Folkmoot 2018 will be Viva Venezeula when North Carolina’s official international folk festival convenes in July for its 35th annual celebration of the world dance!
The rich tradition of Venezuelan folkloric dance and music will come alive on stage with Viva Venezuela by Sentir Venezolano, featuring renowned choreographer Judith Perez and a diverse Afro-Latino ensemble cast!
The internationally acclaimed troupe will present an exciting family friendly performance of folkloric dancers, live percussion, songs, and costumes that represent the rich cultural diversity and traditional ethnic dances of the currently troubled but tradition-rich nation on the Caribbean coast of South America.
Folkmoot 2018 opens July 19 and runs through July 29 and will feature performing dance troupes from Ghana, Italy, Czech Republic, Mexico, Thailland and Northern Cyprus in addition to our troupe from Venezuela as well as Anglo Appalachian and Cherokee dancers and musicians.
Sentir Venezolano is a traditional folkloric dance troupe formed in 2003 when artistic director Perez was asked to choreograph a traditional folkloric dance for a local Venezuelan Day picnic in St. Paul, MN.
Since that humble beginning the dance troupe has performed at Minnesota festivals, parades, Latino cultural events and internationally broadcast on Univision.
Originally from Caracas, Perez was a featured dancer with the prestigious Venezuelan National Dance Company, where she studied ballet and modern dance and also trained as a gymnast and jazz dancer. She also studied traditional Venezuelan folkloric dance styles at the honorary dance foundation, Fundacion Biggott.
The troupe’s performances will include popular dance pieces and musical instruments like:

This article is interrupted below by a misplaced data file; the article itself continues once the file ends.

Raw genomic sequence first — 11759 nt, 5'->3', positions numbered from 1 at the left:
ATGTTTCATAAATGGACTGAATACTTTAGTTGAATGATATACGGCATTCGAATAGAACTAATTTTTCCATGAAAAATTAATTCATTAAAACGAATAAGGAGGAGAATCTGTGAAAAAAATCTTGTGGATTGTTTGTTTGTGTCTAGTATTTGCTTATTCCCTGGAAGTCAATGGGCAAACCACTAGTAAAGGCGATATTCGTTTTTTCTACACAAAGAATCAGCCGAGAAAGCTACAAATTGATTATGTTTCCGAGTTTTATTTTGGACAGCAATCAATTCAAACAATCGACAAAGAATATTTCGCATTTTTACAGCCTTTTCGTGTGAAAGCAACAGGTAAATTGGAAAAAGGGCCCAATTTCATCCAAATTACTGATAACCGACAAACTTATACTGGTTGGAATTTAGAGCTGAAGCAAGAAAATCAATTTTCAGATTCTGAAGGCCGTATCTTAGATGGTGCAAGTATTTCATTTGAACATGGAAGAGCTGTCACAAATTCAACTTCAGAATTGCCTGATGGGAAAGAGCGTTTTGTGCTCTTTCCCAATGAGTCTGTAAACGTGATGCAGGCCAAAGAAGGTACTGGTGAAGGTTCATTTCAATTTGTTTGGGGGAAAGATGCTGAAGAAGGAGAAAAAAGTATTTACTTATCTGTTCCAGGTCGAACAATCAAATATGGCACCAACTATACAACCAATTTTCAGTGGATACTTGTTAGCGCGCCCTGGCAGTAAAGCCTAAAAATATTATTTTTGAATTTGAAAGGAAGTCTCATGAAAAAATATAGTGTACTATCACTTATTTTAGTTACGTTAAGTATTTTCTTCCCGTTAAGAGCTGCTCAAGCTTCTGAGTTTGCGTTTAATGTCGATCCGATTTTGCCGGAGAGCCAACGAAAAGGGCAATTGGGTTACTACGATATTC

“JOROPO”: Venezuela is the only country in South America in which Flamenco dance took root. The dance “Joropo”, which was an old Spanish word for ‘a party’, originated in the early 1700’s during the colonization of South America and Venezuela. When the colonials would host parties they would dance their typical dances from Spain. The Criollos or mestizos (Creole) who were often servants at these parties began to adapt the idea of this dance with their local influences, which later evolved into what is now the national dance of Venezuela the “Joropo”. This dance has different variations and rhythmic styles including: ‘Son valsiao’, ‘el escobillao’ and also zapatiao.
“CALYPSO”: This popular dance comes from Callao in the state of Bolivar, which is famous for its gold mines, enthusiastic and kind people, as well as the famous colorful Carnival festival! In the region diversity flourishes and the people speak a language that is combination between Dutch, Spanish and English. This state is on the border with Brazil is which this dances has Samba similar step.
“QUITIPLAS”: Is unlike any instrument in the world. People years ago in the town of Barlovento traveled to different villages for special parties every holiday. People carried with them gifts, foods and instruments to play. It was really hard to carry drums with that were heavy and big. For that reason, they invented a similar instrument from the Bambu tree and created what is called the Quitiplas that is a percussive instrument and creates a similar sound to that of the congas or drums and are light and easily portable.
“TAMBOR”: With this piece the troupe explores Venezuela’s African heritage which has a strong history and cultural roots. The tambor, which means drum in Spanish, represents strength and roots as a race from colonial times and its Creole evolution from the mixture of African, European, Spaniard and Indigenous peoples. Today you can find that this dance is still alive and vibrant in day to day life and can be found in coastal regions of the country, at clubs and house parties.